In light of these problems, plasma processing chambers have been designed to include parts, such as, disks, rings, and cylinders, that confine the plasma over the wafer being processed. However, these parts are continuously attacked by the plasma and, consequently, ultimately erode or accumulate polymer buildup. Eventually, these parts suffer such wear that they are no longer usable. Parts with relatively short lifetimes are commonly referred to as “consumables.” If the consumable part's lifetime is short, then the cost of ownership is high. Erosion of consumables and other parts generates contamination in plasma processing chambers.
 Because of the erosive and corrosive nature of the plasma environment in such reactors, and the need to minimize particle and/or metal contamination, it is desirable for components of such equipment, including consumables and other parts, to have suitably high erosion and corrosion resistance. Parts have been formed from materials that provide resistance to corrosion and erosion in plasma environments. See, for example, U.S. Pat. Nos. 5,798,016; 5,911,852; 6,123,791 and 6,352,611.
 The invention provides components of semiconductor processing apparatus made of materials that can provide improved wear resistance to physical and/or chemical attack in plasma processing environments. The components can provide low levels of contamination with respect to metals and particulates.
 An exemplary embodiment of a component of a semiconductor processing apparatus according to the invention comprises a substrate including a surface and a thermal-sprayed yttrium oxide (yttria)-containing coating on the surface. The coating comprises an outermost surface of the component.
 An exemplary embodiment of a process of making a component of a semiconductor processing apparatus according to the invention comprises forming a yttria-containing coating on a surface of the component by thermal spraying. The coating comprises an outermost surface of the component.
 In a preferred embodiment, the thermal sprayed yttria-containing coatings can be formed directly on substrate surfaces.
 In addition, the invention provides semiconductor processing apparatuses that include at least one of above-described yttria-containing components.
 The invention will be readily understood by the following detailed description in conjunction with the accompanying drawings.
FIG. 1 illustrates a conventional plasma spray process.
FIG. 2 shows a cross-sectional view of a gas ring for a plasma etching apparatus according to an exemplary embodiment of the invention.
FIG. 3 shows an etch chamber containing exemplary embodiments of components according to the invention.
FIG. 4 shows another etch chamber containing exemplary embodiments of components according to the invention.
FIG. 5 shows an exemplary embodiment of a protective coating according to the invention.
FIG. 6 shows another exemplary embodiment of a protective coating according to the invention.
FIG. 7 shows the level of contamination of oxide and bare silicon wafers coated with a yttria-containing coating according to the invention and also left uncoated.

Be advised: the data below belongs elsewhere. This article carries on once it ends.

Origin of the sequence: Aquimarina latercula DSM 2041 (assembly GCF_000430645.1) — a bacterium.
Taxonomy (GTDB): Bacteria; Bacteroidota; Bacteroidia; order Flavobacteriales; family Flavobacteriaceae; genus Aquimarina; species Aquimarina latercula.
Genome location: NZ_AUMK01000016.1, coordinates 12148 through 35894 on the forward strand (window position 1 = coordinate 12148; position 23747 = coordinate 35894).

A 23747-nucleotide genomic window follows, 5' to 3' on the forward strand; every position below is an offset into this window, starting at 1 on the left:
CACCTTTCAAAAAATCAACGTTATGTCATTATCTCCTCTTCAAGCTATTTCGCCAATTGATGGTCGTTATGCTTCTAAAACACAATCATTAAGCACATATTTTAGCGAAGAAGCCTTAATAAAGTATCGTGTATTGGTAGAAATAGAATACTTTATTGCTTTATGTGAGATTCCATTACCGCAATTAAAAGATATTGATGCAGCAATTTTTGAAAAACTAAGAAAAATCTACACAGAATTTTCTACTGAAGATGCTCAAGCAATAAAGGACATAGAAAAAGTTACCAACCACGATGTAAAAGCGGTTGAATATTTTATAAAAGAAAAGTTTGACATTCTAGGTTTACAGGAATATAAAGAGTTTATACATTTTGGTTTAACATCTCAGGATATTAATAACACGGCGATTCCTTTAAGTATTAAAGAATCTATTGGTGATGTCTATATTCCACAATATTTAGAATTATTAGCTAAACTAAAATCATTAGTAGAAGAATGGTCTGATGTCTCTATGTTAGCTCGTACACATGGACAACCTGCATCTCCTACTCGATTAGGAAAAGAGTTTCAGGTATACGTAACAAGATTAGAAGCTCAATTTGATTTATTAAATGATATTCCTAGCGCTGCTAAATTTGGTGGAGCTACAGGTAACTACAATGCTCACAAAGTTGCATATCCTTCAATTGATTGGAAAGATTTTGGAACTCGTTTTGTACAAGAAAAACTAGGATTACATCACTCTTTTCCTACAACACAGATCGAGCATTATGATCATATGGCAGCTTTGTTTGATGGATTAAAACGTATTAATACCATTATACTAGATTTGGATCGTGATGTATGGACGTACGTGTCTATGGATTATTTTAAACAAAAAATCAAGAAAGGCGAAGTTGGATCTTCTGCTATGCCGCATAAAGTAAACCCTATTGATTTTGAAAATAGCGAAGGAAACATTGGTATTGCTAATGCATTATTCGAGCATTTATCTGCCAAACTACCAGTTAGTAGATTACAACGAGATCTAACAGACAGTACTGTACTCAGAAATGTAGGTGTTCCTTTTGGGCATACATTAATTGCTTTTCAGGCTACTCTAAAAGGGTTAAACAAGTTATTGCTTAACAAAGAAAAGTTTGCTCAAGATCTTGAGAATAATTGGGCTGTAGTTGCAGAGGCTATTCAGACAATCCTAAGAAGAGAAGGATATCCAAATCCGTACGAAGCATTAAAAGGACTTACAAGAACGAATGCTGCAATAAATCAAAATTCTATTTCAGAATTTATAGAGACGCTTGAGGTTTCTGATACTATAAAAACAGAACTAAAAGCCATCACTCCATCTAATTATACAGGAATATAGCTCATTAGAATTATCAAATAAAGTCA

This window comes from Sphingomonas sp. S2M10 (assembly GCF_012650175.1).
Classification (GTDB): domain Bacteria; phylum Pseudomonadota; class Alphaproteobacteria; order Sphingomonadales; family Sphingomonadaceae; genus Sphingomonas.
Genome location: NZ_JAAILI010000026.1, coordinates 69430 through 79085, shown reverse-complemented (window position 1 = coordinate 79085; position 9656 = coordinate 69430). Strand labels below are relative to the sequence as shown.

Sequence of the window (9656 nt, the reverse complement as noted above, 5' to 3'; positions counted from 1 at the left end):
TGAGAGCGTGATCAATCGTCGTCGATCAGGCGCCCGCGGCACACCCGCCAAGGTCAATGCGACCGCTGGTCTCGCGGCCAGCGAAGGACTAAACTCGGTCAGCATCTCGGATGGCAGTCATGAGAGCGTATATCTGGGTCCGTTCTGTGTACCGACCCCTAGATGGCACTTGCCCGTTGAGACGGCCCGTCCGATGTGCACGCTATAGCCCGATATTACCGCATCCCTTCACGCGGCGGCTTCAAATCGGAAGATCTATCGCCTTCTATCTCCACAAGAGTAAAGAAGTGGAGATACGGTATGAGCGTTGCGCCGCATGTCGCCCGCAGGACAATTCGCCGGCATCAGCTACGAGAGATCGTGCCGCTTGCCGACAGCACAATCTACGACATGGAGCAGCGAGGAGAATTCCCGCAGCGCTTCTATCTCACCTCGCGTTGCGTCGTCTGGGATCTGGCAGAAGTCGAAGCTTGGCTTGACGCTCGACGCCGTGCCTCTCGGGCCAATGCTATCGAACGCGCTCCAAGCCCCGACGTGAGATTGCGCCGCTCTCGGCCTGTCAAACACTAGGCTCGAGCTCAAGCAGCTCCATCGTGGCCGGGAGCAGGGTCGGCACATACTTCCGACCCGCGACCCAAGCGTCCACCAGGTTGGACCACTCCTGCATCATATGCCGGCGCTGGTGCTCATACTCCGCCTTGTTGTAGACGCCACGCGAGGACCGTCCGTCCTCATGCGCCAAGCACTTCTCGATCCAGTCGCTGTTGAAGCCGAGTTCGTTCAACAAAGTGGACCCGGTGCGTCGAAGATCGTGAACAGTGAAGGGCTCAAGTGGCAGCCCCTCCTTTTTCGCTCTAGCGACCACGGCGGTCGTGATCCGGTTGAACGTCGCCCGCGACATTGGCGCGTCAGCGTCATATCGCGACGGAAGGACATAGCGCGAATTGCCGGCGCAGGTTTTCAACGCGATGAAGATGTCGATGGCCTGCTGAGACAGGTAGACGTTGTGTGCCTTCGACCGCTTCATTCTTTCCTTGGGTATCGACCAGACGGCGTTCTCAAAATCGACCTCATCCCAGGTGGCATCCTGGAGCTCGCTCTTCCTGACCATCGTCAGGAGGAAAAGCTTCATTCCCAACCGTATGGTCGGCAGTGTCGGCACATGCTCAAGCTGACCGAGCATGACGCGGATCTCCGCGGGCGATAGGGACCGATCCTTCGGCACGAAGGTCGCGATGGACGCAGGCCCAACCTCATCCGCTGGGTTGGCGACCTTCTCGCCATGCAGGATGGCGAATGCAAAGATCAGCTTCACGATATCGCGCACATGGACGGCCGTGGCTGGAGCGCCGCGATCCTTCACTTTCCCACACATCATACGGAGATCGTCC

The invention provides components suitable for use in semiconductor material processing apparatuses. The components can provide wear resistance with respect to physical and chemical attack by plasmas generated in semiconductor material processing apparatuses during processing. As used herein, the term “wear resistant” includes, but is not limited to, resistance to erosion, corrosion and/or corrosion-erosion.
 The components comprise a yttrium oxide (yttria)-containing coating. The yttria-containing coating provides an outer surface resistant to chemical and/or physical attack by plasmas in apparatuses for processing semiconductors.
 In addition, the invention provides methods of making components that comprise the yttria-containing coatings to enhance the wear resistance of the components in plasma environments.
 Those skilled in the art will appreciate that the wear resistant materials can be applied to different processing apparatuses useful for processing different semiconductor materials. In addition, the wear resistant materials can be applied to different components in the processing apparatuses. Such exemplary components include, but are not limited to, parts of a plasma and/or vacuum chamber, such as, for example, chamber walls, substrate supports, gas distribution systems including showerheads, baffles, rings, nozzles, etc., fasteners, heating elements, plasma screens, liners, transport module components, such as robotic arms, fasteners, inner and outer chamber walls, and the like.
 The yttria-containing materials preferably consist essentially of yttria. In order to try to minimize the contamination of semiconductor materials processed in apparatuses incorporating one or more components comprising yttria-containing materials, it is desirable that the yttria-containing materials be as pure as possible, e.g., include minimal amounts of potentially contaminating elements, such as transition metals, alkali metals and the like. For example, the yttria-containing coatings can be sufficiently pure to avoid on-wafer contamination of 1010 atoms/cm2 or higher, preferably 105 atoms/cm2 or higher. Preferably, the yttria-containing materials have a high purity of at least about 99%, and more preferably from about 99.95% to about 100%.